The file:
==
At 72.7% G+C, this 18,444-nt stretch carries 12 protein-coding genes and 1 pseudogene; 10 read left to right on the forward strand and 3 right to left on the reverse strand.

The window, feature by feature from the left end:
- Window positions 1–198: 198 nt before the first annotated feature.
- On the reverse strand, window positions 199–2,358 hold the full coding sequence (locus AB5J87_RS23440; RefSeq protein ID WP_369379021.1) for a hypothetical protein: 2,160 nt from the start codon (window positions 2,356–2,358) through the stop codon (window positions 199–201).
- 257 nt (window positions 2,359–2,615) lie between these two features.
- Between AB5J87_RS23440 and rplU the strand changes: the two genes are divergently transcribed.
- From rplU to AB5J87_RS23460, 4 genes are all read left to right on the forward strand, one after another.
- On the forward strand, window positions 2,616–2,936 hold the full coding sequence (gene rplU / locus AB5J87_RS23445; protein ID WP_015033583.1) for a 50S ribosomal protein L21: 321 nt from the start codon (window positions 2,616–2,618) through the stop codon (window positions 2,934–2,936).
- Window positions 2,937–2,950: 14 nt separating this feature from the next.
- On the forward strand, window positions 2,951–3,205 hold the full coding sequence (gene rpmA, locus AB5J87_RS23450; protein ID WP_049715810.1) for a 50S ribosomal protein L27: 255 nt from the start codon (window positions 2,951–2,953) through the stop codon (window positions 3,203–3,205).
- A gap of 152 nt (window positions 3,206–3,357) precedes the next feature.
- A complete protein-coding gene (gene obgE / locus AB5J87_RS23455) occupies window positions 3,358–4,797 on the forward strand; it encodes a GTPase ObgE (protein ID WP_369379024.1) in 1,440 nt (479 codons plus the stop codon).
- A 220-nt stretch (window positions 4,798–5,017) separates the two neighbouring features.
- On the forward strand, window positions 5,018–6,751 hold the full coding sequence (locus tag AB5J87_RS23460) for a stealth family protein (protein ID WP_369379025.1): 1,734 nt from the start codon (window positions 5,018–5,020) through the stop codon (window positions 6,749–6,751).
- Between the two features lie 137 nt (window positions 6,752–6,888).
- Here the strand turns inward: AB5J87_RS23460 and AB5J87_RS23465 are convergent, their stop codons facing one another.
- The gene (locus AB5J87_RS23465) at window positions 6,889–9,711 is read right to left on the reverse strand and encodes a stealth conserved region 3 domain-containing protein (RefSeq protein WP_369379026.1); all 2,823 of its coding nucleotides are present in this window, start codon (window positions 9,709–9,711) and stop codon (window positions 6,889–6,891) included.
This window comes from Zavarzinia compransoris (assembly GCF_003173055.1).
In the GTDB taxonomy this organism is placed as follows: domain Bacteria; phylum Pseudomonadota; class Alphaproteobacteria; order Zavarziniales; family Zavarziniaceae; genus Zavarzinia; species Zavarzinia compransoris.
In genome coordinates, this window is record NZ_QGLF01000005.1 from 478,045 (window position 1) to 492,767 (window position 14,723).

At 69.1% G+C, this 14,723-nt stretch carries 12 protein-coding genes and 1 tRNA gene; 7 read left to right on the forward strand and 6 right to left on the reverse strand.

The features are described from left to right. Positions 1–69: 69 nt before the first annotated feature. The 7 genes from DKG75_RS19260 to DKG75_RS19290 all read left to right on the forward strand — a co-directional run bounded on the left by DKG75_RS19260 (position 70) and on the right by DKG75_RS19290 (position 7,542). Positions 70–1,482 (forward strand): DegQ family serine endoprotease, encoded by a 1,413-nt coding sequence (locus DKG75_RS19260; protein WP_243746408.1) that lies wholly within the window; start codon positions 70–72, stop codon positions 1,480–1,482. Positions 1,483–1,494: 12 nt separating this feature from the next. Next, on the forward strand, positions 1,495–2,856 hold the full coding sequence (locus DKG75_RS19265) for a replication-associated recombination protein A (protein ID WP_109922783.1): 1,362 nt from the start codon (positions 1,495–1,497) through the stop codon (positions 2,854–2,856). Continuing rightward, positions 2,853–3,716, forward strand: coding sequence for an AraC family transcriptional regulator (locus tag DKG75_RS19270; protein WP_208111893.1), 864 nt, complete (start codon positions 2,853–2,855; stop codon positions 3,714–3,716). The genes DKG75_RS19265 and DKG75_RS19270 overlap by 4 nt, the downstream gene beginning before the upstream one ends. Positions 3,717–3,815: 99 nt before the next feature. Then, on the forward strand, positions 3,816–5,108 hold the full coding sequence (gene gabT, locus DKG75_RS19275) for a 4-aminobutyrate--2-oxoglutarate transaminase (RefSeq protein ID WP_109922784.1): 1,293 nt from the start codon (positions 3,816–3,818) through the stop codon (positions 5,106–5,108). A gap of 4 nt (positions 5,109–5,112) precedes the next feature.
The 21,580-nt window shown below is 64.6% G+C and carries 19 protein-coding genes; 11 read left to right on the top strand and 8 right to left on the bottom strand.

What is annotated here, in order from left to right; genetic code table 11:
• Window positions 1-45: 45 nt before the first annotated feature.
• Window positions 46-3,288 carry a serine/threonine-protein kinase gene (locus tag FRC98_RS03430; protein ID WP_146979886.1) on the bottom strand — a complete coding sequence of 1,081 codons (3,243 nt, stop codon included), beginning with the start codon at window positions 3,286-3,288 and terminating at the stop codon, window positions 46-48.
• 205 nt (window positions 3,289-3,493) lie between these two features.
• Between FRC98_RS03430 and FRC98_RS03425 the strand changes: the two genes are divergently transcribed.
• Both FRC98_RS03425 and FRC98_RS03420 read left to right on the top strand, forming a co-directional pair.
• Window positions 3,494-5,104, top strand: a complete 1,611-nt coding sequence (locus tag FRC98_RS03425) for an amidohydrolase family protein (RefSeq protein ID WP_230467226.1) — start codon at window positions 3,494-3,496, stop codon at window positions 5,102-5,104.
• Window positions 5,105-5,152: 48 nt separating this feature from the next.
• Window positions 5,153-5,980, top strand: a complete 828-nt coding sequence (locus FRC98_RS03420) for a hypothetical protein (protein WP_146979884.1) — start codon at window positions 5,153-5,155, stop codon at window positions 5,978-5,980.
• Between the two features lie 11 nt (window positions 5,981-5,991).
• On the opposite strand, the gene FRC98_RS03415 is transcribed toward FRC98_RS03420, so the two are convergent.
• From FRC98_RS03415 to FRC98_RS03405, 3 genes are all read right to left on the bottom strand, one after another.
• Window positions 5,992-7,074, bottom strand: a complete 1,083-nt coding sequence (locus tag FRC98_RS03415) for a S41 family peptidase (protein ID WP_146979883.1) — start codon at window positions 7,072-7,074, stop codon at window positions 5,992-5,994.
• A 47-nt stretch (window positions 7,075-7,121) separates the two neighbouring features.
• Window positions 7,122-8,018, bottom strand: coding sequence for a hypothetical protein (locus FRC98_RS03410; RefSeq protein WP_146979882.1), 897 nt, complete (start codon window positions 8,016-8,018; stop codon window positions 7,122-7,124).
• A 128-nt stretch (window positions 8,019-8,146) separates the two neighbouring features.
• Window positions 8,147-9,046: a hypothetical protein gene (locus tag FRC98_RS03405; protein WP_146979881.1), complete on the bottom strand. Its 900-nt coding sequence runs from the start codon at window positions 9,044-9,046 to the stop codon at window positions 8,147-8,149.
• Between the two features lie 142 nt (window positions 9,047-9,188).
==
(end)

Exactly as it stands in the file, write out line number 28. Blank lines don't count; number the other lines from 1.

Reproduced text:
• Between FRC98_RS03430 and FRC98_RS03425 the strand changes: the two genes are divergently transcribed.